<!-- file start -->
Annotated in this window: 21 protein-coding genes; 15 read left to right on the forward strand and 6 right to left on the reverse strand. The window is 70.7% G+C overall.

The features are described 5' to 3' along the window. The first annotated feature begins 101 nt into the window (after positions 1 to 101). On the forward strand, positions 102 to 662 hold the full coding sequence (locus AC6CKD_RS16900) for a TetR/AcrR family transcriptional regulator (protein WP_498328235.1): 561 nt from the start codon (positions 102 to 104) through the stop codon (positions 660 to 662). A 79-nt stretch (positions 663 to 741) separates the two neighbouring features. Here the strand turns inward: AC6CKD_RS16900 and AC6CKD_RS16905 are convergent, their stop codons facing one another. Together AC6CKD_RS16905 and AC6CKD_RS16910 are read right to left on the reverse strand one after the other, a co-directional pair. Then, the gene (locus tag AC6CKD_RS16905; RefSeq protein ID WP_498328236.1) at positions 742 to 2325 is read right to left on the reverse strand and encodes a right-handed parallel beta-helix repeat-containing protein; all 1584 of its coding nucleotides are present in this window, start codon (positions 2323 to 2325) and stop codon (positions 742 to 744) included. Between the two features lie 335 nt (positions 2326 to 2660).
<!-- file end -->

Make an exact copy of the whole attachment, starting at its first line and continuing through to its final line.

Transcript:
Annotated in this window: 21 protein-coding genes; 15 read left to right on the forward strand and 6 right to left on the reverse strand. The window is 70.7% G+C overall.

The features are described 5' to 3' along the window. The first annotated feature begins 101 nt into the window (after positions 1 to 101). On the forward strand, positions 102 to 662 hold the full coding sequence (locus AC6CKD_RS16900) for a TetR/AcrR family transcriptional regulator (protein WP_498328235.1): 561 nt from the start codon (positions 102 to 104) through the stop codon (positions 660 to 662). A 79-nt stretch (positions 663 to 741) separates the two neighbouring features. Here the strand turns inward: AC6CKD_RS16900 and AC6CKD_RS16905 are convergent, their stop codons facing one another. Together AC6CKD_RS16905 and AC6CKD_RS16910 are read right to left on the reverse strand one after the other, a co-directional pair. Then, the gene (locus tag AC6CKD_RS16905; RefSeq protein ID WP_498328236.1) at positions 742 to 2325 is read right to left on the reverse strand and encodes a right-handed parallel beta-helix repeat-containing protein; all 1584 of its coding nucleotides are present in this window, start codon (positions 2323 to 2325) and stop codon (positions 742 to 744) included. Between the two features lie 335 nt (positions 2326 to 2660).